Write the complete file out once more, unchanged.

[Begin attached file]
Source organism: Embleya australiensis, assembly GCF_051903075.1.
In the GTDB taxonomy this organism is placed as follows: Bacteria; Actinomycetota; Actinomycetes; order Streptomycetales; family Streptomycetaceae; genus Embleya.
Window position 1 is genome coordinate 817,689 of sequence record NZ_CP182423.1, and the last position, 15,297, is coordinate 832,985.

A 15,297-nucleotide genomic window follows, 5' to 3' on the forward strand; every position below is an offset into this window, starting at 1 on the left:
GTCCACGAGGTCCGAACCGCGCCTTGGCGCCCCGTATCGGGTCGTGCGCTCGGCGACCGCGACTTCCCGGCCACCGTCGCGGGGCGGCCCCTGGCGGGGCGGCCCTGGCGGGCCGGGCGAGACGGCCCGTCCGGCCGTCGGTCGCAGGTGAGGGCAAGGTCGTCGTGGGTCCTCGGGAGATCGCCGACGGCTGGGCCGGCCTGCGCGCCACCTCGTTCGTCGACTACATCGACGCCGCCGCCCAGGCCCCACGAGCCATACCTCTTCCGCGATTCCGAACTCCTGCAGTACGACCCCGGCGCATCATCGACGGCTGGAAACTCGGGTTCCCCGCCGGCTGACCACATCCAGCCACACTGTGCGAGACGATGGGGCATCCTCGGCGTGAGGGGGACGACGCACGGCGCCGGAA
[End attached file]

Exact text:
Source organism: Embleya australiensis, assembly GCF_051903075.1.
In the GTDB taxonomy this organism is placed as follows: Bacteria; Actinomycetota; Actinomycetes; order Streptomycetales; family Streptomycetaceae; genus Embleya.
Window position 1 is genome coordinate 817,689 of sequence record NZ_CP182423.1, and the last position, 15,297, is coordinate 832,985.

A 15,297-nucleotide genomic window follows, 5' to 3' on the forward strand; every position below is an offset into this window, starting at 1 on the left:
GTCCACGAGGTCCGAACCGCGCCTTGGCGCCCCGTATCGGGTCGTGCGCTCGGCGACCGCGACTTCCCGGCCACCGTCGCGGGGCGGCCCCTGGCGGGGCGGCCCTGGCGGGCCGGGCGAGACGGCCCGTCCGGCCGTCGGTCGCAGGTGAGGGCAAGGTCGTCGTGGGTCCTCGGGAGATCGCCGACGGCTGGGCCGGCCTGCGCGCCACCTCGTTCGTCGACTACATCGACGCCGCCGCCCAGGCCCCACGAGCCATACCTCTTCCGCGATTCCGAACTCCTGCAGTACGACCCCGGCGCATCATCGACGGCTGGAAACTCGGGTTCCCCGCCGGCTGACCACATCCAGCCACACTGTGCGAGACGATGGGGCATCCTCGGCGTGAGGGGGACGACGCACGGCGCCGGAA